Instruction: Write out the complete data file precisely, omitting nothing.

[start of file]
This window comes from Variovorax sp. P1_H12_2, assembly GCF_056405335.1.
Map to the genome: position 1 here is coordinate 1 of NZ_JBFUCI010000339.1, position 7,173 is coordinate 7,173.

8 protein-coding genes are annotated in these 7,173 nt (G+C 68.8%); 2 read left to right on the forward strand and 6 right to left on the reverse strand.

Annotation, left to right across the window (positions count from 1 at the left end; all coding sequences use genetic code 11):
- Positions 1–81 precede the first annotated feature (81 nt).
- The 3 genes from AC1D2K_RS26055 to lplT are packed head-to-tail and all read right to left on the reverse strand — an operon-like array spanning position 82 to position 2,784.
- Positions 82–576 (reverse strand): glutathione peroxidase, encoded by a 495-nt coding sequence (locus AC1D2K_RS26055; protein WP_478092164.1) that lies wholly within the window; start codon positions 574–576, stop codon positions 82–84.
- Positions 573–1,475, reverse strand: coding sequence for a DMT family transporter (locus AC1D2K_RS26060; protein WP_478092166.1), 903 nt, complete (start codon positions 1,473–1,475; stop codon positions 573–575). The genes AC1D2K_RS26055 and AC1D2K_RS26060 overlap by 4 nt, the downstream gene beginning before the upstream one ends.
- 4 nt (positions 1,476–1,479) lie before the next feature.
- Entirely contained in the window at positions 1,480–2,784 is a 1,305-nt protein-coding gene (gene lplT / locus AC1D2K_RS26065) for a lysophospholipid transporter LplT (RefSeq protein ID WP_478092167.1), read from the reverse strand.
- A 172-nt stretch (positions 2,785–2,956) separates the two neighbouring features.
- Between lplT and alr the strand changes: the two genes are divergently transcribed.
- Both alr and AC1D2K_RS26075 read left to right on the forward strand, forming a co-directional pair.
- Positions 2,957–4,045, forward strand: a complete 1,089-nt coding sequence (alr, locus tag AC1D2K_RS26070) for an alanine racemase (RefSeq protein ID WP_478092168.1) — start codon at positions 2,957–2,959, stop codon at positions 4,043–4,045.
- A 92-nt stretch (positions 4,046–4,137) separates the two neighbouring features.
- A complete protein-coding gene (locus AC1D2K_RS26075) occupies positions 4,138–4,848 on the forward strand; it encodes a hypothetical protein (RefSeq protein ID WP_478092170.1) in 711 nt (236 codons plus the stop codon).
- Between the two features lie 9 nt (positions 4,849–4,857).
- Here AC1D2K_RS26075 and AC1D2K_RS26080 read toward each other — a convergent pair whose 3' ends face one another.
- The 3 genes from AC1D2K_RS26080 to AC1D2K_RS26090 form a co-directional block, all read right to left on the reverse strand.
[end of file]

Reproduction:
This window comes from Variovorax sp. P1_H12_2, assembly GCF_056405335.1.
Map to the genome: position 1 here is coordinate 1 of NZ_JBFUCI010000339.1, position 7,173 is coordinate 7,173.

8 protein-coding genes are annotated in these 7,173 nt (G+C 68.8%); 2 read left to right on the forward strand and 6 right to left on the reverse strand.

Annotation, left to right across the window (positions count from 1 at the left end; all coding sequences use genetic code 11):
- Positions 1–81 precede the first annotated feature (81 nt).
- The 3 genes from AC1D2K_RS26055 to lplT are packed head-to-tail and all read right to left on the reverse strand — an operon-like array spanning position 82 to position 2,784.
- Positions 82–576 (reverse strand): glutathione peroxidase, encoded by a 495-nt coding sequence (locus AC1D2K_RS26055; protein WP_478092164.1) that lies wholly within the window; start codon positions 574–576, stop codon positions 82–84.
- Positions 573–1,475, reverse strand: coding sequence for a DMT family transporter (locus AC1D2K_RS26060; protein WP_478092166.1), 903 nt, complete (start codon positions 1,473–1,475; stop codon positions 573–575). The genes AC1D2K_RS26055 and AC1D2K_RS26060 overlap by 4 nt, the downstream gene beginning before the upstream one ends.
- 4 nt (positions 1,476–1,479) lie before the next feature.
- Entirely contained in the window at positions 1,480–2,784 is a 1,305-nt protein-coding gene (gene lplT / locus AC1D2K_RS26065) for a lysophospholipid transporter LplT (RefSeq protein ID WP_478092167.1), read from the reverse strand.
- A 172-nt stretch (positions 2,785–2,956) separates the two neighbouring features.
- Between lplT and alr the strand changes: the two genes are divergently transcribed.
- Both alr and AC1D2K_RS26075 read left to right on the forward strand, forming a co-directional pair.
- Positions 2,957–4,045, forward strand: a complete 1,089-nt coding sequence (alr, locus tag AC1D2K_RS26070) for an alanine racemase (RefSeq protein ID WP_478092168.1) — start codon at positions 2,957–2,959, stop codon at positions 4,043–4,045.
- A 92-nt stretch (positions 4,046–4,137) separates the two neighbouring features.
- A complete protein-coding gene (locus AC1D2K_RS26075) occupies positions 4,138–4,848 on the forward strand; it encodes a hypothetical protein (RefSeq protein ID WP_478092170.1) in 711 nt (236 codons plus the stop codon).
- Between the two features lie 9 nt (positions 4,849–4,857).
- Here AC1D2K_RS26075 and AC1D2K_RS26080 read toward each other — a convergent pair whose 3' ends face one another.
- The 3 genes from AC1D2K_RS26080 to AC1D2K_RS26090 form a co-directional block, all read right to left on the reverse strand.